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Present Problems In Seo


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14 replies to this topic

#1 seo_bright

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Posted 06 February 2009 - 12:45 AM

Currently I am facing a few new problems that have not occurred before. Some of them are:
1. Taking quite a long time nearly infinite time to get a keyword in the top positions.
2. Non SEO'd sites are getting more enquires than SEO'd site.
3. Sometimes getting irrelevant pages as results for competitive keywords, that is other that the one I am expecting.
4. Number of links to my pages are continuosly decreasing each time hence traffic also falls.

I believe many have such problems too. If so please do share them.

#2 ogormask

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Posted 06 February 2009 - 01:05 AM

1. I think paid links are trumping actual leg work. I am no pro but that seems to be the case for me at least
2. luck and paid links? or just the paid links? Thats what I see in my field.. no reason some of these sites are outranking mine.
3. not sure on that
4. Diversify. If you are losing links then I think you should spread out. Try building links from more sources. This is never a bad thing anyways and much less likely for Google to discount your links.

#3 liquidgraph

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Posted 09 February 2009 - 08:26 PM

In general I'm hearing you say: traditional SEO isn't working.

I can honest vouch to the contrary. I've just been optimizing a site and increased tracked from 1-5 clicks/day to 100-150 clicks/day. This site's SERPs are rising like crazy, and I've gotten to first page on Google for very competitive keywords. The secret is lots of unique content, well-researched keywords, and LOTS of backlinks with your keywords in the anchor text. Backlinks are super important. Get them wherever you can: from Blog commenting, social bookmarking sites, etc.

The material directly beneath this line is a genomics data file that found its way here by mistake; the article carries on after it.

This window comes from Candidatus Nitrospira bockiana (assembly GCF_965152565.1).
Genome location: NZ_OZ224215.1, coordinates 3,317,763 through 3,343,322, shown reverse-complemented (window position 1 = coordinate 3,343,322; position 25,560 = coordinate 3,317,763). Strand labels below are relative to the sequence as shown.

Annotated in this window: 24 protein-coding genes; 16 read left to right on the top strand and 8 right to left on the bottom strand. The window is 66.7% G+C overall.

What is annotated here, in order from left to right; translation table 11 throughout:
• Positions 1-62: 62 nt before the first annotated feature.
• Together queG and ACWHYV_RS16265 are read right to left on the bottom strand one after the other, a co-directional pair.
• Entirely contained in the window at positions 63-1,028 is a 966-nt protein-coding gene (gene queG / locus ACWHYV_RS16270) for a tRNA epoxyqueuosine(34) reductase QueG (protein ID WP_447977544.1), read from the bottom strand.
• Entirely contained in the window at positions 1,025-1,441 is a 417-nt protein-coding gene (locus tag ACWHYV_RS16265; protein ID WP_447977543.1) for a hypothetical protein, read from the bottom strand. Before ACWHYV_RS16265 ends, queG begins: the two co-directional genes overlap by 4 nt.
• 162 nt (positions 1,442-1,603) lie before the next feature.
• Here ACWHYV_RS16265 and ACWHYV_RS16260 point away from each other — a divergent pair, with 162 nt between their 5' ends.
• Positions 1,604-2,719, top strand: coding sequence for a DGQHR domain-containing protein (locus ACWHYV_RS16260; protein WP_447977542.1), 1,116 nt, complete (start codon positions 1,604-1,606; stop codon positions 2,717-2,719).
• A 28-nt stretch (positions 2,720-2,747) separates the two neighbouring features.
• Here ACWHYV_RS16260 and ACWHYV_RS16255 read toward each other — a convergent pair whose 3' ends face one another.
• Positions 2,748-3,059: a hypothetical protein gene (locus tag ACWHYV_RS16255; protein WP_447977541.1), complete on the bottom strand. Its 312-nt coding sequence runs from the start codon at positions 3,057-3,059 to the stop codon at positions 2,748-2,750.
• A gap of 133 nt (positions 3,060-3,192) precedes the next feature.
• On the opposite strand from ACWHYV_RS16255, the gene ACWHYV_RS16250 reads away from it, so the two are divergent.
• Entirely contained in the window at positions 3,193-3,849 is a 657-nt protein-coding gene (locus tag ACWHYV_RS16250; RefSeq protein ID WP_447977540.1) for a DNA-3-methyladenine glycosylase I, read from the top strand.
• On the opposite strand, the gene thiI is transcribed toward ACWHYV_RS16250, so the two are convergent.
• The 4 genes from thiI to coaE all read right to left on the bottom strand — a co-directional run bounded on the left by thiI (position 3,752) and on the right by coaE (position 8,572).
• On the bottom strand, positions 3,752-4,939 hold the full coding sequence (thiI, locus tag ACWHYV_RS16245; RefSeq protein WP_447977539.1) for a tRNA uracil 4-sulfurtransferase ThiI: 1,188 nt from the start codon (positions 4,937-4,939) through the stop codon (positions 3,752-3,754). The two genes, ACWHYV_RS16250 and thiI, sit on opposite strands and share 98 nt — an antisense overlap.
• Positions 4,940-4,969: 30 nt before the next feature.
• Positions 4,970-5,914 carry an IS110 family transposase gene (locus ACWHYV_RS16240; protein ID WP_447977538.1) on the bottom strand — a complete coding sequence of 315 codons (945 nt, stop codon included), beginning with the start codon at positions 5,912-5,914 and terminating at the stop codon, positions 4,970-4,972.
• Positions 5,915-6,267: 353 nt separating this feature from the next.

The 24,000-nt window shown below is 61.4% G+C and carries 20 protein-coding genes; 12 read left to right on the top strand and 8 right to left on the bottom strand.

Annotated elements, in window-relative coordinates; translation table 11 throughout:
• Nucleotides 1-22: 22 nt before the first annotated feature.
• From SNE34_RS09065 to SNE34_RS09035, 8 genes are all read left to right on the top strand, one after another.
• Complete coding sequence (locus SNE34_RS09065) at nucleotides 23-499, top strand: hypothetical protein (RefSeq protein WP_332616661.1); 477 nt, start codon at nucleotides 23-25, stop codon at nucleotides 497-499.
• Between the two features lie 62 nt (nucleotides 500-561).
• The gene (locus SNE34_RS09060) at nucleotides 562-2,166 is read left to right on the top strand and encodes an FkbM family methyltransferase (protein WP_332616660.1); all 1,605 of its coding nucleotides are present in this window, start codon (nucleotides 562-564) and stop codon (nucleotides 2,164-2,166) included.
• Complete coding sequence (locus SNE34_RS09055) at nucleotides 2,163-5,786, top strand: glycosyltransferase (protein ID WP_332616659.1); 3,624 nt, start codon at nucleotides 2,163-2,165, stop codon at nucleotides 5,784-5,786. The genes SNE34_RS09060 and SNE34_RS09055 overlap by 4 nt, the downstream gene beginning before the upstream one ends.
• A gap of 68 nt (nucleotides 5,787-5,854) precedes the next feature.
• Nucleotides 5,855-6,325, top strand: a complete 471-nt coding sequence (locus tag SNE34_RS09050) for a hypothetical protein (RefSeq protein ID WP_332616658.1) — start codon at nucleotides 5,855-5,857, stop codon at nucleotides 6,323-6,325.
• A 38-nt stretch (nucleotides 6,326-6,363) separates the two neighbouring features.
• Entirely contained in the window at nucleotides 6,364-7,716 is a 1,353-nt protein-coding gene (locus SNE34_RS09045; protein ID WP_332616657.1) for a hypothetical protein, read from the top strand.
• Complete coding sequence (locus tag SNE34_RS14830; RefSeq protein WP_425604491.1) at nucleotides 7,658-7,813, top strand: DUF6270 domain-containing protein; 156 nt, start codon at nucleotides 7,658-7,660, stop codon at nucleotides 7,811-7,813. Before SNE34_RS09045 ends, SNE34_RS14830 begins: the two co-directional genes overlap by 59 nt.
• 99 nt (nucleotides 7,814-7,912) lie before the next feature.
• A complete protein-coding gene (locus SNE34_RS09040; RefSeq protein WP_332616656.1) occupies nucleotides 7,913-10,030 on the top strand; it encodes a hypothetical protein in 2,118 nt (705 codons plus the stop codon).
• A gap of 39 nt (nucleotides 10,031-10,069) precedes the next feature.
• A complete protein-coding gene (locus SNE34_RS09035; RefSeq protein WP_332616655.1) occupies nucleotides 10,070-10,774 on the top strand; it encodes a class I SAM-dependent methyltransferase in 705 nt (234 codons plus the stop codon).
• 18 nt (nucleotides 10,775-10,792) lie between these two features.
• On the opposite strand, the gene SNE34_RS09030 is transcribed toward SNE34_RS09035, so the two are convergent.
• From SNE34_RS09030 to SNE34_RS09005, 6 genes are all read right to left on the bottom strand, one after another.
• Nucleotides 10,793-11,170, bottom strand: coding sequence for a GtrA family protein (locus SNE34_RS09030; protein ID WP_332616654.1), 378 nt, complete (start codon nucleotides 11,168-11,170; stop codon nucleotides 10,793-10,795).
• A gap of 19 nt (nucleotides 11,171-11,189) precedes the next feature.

Bottom line: don't doubt it, SEO still works!

#4 ogormask

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Posted 09 February 2009 - 09:37 PM

Oh I agree. My site is doing pretty well and I have never paid for a thing but I wonder about some of the competition because the sites have no links and no SEO and rank better than mine still. I can only assume paid links. What else?

#5 pood

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Posted 09 February 2009 - 10:40 PM

QUOTE(ogormask @ Feb 9 2009, 06:37 PM) View Post
Oh I agree. My site is doing pretty well and I have never paid for a thing but I wonder about some of the competition because the sites have no links and no SEO and rank better than mine still. I can only assume paid links. What else?


paid links will come up as links too....

how old are you competitor's sites?

how is their content

#6 torka

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Posted 10 February 2009 - 01:23 PM

seo_bright:

1. Maybe I'm missing something, but I don't see why this is necessarily an indication of a problem. It seems to me that, depending on the competition for a particular phrase and how good you are at optimizing your pages, taking a long time to forever could be totally reasonable. There are no guarantees in SEO. Sometimes the best you can do simply isn't good enough to make it to the first page for that particular phrase in anything less than a very long, long time. Sometimes it's never going to be good enough.

2. When you say non-SEO'd sites are getting more inquiries, are these sites you control that haven't been optimized? If not, how do you know they're getting more inquiries?

If, on the other hand, these are all sites under your control we're talking about, and non-SEO'd sites are really generating more user interest than the SEO'd site, well... no offense, but that says to me the "SEO'd" site needs to be re-optimized, because it's clearly not doing its primary job of converting visitors to customers.

3. Again, IMO, this is a symptom of poor optimization. The search engines want very much to return the most relevant page for any given search query. They live and die by the quality of their search results. If irrelevant pages from your site are consistently over time coming up in the results, this says to me there's something telling the search engines those pages are relevant for that query.

It may be time to step back and take a long, hard look at the optimization for that site. Maybe even bring in an unbiased third party to evaluate it.

4. You say the number of links pointing to your pages is falling. How are you measuring / tracking links? Some link tracking tools are more accurate than others.

--Torka mf_prop.gif

#7 seo_bright

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Posted 11 February 2009 - 04:25 AM